English Grammar

Subjective Complements:

Predicate Nominatives and Predicate Adjectives

by Eugene R. Moutoux

1. A subjective complement is a noun or an adjective (or the equivalent of either) that completes a linking verb. Such substantives are called predicate nominatives; such adjectives and equivalent expressions are called predicate adjectives. Subjective complements can also follow certain intransitive verbs as well as passive-voice forms of factitive verbs (explained below).

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2. These sentences contain predicate nominatives:

- The woman in the blue dress is my sister. The predicate nominative is the noun sister, which follows a form of the verb be.

- It is I. The predicate nominative is the personal pronoun I.

- Have you ever been a lifeguard? The predicate nominative is lifeguard. The verb have been is a present-perfect form of the verb be.

- This could be an important clue. As you would probably expect, modal forms of the verb be (such as may be, should be, could have been, and must have been) can take subjective complements.

- She was elected president. President, a predicate nominative, follows a passive-voice form of the factitive verb elect. Factitive verbs, such as make, choose, appoint, and designate, are used to make someone something. Predicate nominatives can also be preceded by the expletive as, e.g., He was chosen as leader of the small delegation.

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3. These sentences contain predicate adjectives:

- I had been sick for a week. Sick is a predicate adjective. Had been is a past-perfect form of the verb be.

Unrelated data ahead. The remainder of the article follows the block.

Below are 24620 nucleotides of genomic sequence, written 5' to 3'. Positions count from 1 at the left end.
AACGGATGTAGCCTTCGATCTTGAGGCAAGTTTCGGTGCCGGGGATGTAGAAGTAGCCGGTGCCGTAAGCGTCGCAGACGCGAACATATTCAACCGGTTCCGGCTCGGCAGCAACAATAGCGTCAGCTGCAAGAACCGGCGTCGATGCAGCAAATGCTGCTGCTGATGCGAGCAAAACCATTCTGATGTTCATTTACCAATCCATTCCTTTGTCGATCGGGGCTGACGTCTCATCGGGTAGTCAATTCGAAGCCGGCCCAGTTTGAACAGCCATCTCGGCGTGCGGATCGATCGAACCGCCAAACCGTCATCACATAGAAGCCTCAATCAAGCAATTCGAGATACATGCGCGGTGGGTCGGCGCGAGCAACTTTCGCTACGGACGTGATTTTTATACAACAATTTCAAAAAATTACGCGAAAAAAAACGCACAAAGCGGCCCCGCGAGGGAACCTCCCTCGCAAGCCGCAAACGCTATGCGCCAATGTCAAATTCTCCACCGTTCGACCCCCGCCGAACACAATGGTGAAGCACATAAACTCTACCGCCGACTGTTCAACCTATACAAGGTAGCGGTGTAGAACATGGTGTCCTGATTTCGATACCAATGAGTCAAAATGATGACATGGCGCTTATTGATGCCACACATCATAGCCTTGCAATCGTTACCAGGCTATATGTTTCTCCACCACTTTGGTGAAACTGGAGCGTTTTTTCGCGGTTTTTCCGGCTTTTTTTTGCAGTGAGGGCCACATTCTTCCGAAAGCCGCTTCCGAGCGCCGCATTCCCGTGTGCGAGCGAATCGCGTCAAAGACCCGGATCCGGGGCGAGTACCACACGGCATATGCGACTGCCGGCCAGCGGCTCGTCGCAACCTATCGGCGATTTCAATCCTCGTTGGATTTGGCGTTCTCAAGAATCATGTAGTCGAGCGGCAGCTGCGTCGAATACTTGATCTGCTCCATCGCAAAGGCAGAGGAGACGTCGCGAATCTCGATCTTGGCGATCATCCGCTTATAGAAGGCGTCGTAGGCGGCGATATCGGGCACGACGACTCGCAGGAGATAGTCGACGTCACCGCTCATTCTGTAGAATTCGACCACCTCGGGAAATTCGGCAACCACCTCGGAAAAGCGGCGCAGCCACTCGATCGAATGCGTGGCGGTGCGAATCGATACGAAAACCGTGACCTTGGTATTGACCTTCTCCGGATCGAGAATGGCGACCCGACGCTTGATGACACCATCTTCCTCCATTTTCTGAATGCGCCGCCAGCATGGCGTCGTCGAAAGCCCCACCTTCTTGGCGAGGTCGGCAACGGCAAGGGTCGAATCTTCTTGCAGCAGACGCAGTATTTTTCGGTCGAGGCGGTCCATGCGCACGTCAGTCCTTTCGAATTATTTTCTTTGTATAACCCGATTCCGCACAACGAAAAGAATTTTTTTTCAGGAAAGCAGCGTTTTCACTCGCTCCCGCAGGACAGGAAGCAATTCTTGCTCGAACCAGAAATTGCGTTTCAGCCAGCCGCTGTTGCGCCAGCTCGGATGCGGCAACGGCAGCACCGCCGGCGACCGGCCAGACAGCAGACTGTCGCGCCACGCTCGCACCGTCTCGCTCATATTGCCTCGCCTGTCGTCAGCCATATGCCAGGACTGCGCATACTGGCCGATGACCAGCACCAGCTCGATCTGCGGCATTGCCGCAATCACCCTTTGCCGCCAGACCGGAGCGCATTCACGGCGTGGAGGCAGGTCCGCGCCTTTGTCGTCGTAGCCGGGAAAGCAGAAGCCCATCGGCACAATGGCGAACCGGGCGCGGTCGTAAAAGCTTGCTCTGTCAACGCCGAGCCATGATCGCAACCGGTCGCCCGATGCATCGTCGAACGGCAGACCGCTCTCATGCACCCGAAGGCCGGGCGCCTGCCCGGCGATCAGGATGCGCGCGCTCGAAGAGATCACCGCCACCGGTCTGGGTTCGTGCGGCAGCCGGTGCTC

- She felt sad. Sad is a predicate adjective. In addition to feel, the verbs seem, become, look, remain, taste, and other similar verbs can be followed by predicate adjectives. You can test them with the adjective good: it seems good, he is becoming good, you look good, we want to remain good, the water tastes good.

- Blackberries grow wild along the south edge of the woods. Wild is a predicate adjective. The verb grow is intransitive; that is, it does not take a direct object in the sense in which it is used in this sentence ("to thrive; to become larger"). Grow is a transitive verb when it means "to cause to grow" (She likes to grow green beans and tomatoes).

- They left angry but arrived happy. Angry and happy are predicate adjectives; each follows an intransitive verb. Arrive is always intransitive, while leave is often transitive, as in Most customers and employees have already left the building.

- Tom was made livid by the derogatory remark about his daughter. The predicate adjective livid follows a passive forms of the factitive verb make.

Prepositional phrases can also be used as predicate adjectives (cf. "Prepositions and Prepositional Phrases" in my English Grammar" index). 

- from the teacher's enlarged edition of my book Diagramming Step by Step: One Hundred and Fifty-one Steps to Diagramming Excellence

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